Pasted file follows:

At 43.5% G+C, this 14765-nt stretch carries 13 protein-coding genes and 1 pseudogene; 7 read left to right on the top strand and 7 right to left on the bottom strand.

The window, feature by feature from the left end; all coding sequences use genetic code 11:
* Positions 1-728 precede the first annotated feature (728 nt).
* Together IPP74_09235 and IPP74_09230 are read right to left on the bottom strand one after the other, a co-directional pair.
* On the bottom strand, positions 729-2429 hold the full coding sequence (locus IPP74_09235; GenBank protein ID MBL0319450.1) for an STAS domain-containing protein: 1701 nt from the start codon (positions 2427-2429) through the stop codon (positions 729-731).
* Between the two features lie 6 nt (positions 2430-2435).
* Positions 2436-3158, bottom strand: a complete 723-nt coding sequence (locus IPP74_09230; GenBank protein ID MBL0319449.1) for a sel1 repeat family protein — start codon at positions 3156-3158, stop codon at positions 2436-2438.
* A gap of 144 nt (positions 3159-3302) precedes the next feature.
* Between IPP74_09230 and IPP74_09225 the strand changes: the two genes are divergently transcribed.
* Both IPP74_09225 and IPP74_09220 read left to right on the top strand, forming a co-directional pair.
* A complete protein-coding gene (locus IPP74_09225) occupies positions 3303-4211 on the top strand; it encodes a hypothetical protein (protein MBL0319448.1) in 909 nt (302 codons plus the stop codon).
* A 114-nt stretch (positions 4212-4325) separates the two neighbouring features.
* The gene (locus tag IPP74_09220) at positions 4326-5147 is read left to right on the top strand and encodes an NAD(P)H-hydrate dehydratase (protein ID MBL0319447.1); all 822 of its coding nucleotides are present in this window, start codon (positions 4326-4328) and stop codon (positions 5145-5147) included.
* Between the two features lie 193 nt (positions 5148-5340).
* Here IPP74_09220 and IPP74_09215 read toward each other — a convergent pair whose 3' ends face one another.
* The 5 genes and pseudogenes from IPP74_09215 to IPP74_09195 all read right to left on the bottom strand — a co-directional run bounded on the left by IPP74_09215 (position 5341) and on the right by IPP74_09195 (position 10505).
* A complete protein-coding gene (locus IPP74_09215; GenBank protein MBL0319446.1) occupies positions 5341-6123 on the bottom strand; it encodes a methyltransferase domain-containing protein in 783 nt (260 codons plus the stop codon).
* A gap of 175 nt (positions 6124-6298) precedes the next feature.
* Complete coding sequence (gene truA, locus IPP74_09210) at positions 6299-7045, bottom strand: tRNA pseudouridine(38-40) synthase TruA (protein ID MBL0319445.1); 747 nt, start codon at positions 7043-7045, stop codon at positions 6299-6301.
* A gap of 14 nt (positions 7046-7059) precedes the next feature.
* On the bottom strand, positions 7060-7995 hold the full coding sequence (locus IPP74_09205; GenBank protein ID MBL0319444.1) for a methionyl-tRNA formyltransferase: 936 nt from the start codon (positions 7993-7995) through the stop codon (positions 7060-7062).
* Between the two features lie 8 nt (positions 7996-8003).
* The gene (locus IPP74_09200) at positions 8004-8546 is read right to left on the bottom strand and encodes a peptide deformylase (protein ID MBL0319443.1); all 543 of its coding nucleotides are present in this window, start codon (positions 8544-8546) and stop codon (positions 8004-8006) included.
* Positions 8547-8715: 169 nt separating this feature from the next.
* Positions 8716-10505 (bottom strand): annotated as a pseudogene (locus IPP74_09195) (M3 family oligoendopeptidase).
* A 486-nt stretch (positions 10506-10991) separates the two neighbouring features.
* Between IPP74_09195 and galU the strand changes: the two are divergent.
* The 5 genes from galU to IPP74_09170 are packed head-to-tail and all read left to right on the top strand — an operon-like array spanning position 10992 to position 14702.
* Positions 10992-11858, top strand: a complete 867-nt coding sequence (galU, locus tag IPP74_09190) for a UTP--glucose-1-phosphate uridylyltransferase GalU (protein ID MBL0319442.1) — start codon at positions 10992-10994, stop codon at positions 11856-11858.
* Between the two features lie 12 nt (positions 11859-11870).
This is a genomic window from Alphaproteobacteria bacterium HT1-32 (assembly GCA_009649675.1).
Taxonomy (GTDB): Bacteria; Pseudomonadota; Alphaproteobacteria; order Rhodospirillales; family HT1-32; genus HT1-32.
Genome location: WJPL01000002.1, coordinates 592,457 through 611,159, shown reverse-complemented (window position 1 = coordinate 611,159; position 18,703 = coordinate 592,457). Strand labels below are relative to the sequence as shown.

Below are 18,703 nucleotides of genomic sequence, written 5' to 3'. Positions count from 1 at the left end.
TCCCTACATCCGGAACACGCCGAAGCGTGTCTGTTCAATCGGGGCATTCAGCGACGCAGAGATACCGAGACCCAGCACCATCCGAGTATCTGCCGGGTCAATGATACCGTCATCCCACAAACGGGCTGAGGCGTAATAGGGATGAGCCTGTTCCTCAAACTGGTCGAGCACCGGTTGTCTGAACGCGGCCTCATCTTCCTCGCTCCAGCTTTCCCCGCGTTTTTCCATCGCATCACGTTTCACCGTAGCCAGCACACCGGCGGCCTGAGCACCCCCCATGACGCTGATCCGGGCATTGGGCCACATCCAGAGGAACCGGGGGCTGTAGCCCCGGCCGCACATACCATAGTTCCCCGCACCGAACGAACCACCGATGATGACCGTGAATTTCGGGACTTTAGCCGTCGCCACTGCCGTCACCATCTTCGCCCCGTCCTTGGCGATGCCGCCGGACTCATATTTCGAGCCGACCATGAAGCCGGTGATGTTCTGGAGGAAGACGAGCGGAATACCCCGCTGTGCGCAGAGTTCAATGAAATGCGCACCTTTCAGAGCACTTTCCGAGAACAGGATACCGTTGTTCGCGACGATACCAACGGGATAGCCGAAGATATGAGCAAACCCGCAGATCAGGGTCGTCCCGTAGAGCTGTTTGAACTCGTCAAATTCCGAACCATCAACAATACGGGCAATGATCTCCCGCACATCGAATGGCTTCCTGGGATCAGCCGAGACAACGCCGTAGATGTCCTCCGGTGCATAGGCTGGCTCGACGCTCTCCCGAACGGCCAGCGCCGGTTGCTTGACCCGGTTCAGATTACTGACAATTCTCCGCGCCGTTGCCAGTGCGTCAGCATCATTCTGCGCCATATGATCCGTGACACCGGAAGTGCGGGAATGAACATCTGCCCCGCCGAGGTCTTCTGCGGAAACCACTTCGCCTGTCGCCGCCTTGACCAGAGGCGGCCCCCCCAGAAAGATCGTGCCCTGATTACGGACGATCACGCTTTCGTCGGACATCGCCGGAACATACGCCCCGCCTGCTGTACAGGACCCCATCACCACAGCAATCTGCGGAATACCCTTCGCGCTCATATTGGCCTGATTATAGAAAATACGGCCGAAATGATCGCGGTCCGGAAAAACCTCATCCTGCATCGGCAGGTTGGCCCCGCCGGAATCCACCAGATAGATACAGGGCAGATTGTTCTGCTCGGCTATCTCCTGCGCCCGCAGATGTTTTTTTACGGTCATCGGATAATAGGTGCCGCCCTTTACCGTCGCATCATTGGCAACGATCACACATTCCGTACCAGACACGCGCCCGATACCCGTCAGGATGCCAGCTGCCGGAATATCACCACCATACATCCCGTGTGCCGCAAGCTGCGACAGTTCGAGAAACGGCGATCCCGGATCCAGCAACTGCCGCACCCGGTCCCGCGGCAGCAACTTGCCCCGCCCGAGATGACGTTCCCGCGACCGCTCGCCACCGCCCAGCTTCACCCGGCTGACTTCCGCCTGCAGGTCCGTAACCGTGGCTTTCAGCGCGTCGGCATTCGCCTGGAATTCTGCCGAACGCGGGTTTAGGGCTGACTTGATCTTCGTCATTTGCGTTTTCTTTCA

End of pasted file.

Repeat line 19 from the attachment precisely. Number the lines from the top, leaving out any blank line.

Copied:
* Complete coding sequence (gene truA, locus IPP74_09210) at positions 6299-7045, bottom strand: tRNA pseudouridine(38-40) synthase TruA (protein ID MBL0319445.1); 747 nt, start codon at positions 7043-7045, stop codon at positions 6299-6301.